Who Do We Serve?
At SignalBooster.com our comprehensive customer base is wide-ranging - from major Neutral Host DAS companies to building owners, cellular carriers, general contractors, and Public Safety DAS deployment companies. The detailed and accurate reports provided by SignalBooster.com contain vital information used by emergency responder organizations to improve their performance and ability to defend life and property. These critically important services deliver detailed result analysis and are provided by fully certified and highly qualified technicians at SignalBooster.com to ensure that, at the completion of any project, engineers can readily review results with clients.
Testing for Public Safety Compliance.
In compliance with NFPA (National Fire Protection Association) requirements regarding documentation and testing, Signal Booster.com uses expert, certified technicians to provide full RF grid testing using P25 SINR (previously DAQ - Delivered Audio Quality) measurement services. Our comprehensive, detailed reporting system provides a thorough analysis of any queries or concerns to ensure that performance requirements are not only met, but exceeded.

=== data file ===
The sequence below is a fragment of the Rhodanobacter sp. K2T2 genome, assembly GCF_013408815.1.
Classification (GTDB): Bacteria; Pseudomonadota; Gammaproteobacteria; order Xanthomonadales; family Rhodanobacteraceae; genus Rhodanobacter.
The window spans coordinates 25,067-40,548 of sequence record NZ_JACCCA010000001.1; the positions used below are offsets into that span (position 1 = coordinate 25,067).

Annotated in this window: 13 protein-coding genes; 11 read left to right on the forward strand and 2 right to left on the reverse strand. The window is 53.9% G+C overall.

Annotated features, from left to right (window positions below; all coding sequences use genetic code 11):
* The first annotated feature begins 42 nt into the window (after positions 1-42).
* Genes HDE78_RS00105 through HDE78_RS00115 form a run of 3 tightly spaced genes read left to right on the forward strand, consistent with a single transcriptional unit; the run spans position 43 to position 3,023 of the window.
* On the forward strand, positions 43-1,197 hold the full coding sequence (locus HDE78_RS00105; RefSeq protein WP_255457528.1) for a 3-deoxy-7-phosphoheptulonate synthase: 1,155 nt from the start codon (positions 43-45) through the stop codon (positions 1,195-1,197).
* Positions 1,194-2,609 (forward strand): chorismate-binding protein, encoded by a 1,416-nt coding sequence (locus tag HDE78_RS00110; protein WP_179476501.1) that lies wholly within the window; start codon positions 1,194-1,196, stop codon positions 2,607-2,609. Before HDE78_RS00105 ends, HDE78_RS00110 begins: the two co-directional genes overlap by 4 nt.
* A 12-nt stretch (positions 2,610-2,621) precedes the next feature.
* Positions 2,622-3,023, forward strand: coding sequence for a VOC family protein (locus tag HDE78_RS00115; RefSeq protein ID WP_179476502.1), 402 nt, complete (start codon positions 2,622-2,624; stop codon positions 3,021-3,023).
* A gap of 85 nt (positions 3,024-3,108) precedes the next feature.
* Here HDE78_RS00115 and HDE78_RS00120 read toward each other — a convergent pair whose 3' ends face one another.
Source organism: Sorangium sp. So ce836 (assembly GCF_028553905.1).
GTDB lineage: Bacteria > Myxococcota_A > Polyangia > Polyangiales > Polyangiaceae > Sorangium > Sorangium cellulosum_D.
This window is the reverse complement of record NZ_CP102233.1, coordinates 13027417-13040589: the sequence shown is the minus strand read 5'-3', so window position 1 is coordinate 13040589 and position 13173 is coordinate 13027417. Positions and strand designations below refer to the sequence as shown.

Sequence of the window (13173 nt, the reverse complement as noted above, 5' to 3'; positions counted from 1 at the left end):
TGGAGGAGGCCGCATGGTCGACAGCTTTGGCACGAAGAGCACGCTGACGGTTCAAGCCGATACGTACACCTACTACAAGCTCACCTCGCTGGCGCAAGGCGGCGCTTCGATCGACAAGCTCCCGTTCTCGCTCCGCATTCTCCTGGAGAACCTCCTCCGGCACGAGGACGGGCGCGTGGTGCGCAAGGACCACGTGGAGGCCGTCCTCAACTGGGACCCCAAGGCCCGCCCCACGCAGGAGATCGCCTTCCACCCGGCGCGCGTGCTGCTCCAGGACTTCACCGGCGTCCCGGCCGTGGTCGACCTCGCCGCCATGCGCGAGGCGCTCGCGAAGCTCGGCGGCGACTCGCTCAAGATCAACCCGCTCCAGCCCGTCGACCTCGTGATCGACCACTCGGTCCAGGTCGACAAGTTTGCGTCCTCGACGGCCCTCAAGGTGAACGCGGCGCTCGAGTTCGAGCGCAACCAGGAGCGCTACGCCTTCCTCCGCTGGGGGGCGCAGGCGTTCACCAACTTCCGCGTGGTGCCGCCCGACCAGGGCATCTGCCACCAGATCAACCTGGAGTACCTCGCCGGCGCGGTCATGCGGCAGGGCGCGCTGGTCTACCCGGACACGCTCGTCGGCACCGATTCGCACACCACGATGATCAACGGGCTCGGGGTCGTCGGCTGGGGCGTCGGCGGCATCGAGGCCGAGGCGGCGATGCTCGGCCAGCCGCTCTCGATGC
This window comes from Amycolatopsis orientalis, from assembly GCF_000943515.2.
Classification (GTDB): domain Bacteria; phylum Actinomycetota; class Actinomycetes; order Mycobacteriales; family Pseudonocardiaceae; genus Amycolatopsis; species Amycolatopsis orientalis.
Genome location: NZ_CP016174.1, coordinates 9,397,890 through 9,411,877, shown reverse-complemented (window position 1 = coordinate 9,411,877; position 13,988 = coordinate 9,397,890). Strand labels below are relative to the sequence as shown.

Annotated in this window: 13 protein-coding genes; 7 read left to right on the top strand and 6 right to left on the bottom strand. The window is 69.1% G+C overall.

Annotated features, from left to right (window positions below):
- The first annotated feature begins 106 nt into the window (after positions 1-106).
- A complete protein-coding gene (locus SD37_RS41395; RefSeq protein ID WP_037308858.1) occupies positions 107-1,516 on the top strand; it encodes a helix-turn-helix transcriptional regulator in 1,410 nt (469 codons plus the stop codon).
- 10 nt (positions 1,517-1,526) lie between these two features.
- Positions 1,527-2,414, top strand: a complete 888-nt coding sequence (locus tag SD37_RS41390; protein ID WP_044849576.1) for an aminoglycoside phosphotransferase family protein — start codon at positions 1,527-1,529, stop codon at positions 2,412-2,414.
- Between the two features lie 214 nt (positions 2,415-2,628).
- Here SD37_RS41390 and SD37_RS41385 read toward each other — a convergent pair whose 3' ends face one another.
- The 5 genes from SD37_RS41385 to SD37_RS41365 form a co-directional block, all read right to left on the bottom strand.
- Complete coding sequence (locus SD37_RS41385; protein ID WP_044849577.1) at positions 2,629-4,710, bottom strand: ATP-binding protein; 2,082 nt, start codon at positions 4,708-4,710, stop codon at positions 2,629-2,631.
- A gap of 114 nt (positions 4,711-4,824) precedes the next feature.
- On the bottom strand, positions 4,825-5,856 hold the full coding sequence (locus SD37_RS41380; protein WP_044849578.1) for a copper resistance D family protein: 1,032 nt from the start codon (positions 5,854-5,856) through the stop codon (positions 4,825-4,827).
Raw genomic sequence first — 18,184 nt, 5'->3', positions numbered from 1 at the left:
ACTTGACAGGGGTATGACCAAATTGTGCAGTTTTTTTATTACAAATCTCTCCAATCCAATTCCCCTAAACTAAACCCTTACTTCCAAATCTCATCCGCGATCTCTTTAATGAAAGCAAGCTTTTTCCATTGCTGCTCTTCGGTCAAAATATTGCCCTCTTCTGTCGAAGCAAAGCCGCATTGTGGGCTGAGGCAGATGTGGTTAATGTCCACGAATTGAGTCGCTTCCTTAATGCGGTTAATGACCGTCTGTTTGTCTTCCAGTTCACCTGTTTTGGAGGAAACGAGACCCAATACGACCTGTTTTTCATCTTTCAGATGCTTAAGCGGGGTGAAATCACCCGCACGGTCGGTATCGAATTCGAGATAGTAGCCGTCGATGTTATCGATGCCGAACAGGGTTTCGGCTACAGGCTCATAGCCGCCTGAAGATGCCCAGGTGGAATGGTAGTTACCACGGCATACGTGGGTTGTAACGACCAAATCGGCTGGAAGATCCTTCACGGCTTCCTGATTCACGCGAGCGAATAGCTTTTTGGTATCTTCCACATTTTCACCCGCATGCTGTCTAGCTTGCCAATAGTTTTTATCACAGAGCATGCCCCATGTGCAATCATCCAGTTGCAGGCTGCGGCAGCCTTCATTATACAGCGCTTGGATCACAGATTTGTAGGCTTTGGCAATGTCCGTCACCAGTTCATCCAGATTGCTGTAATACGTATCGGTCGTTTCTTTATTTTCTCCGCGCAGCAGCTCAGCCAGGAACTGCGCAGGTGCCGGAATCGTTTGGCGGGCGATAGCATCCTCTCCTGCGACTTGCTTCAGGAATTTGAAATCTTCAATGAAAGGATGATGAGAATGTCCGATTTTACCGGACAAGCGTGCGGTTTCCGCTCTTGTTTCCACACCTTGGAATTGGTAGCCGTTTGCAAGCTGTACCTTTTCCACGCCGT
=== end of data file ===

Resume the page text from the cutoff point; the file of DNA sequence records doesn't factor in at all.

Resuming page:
NIST Recommendations Following 9/11.
In 2009, two standards were issued as a direct result of 9/11 and the subsequent NIST Recommendation No. 22. These now form the national standard basis of uniformity and have been designed to promote widespread implementation and guarantee the effectiveness of these standards. An important lesson learned from 911 is that in-building radio coverage is critically important to saving lives.
Recommendation No. 22 of the World Trade Center Report.
In response to the devastating events of the 9/11 terrorist attack, Recommendation No. 22 of the World Trade Center Report was issued by the NIST (National Institute of Standards and Technology). The overriding concern was to ensure that radio communications, emergency communications systems, and other communication protocols can be reliably used to locate, track, and identify emergency responders both in the field and within indoor building environments, and that these Public Safety systems are dependable in emergencies in buildings where the radio frequency is unreliable. Recommendation No. 22 covers the installation, testing, and inspection of all emergency communication systems to ensure the safety of the public, and of the buildings themselves.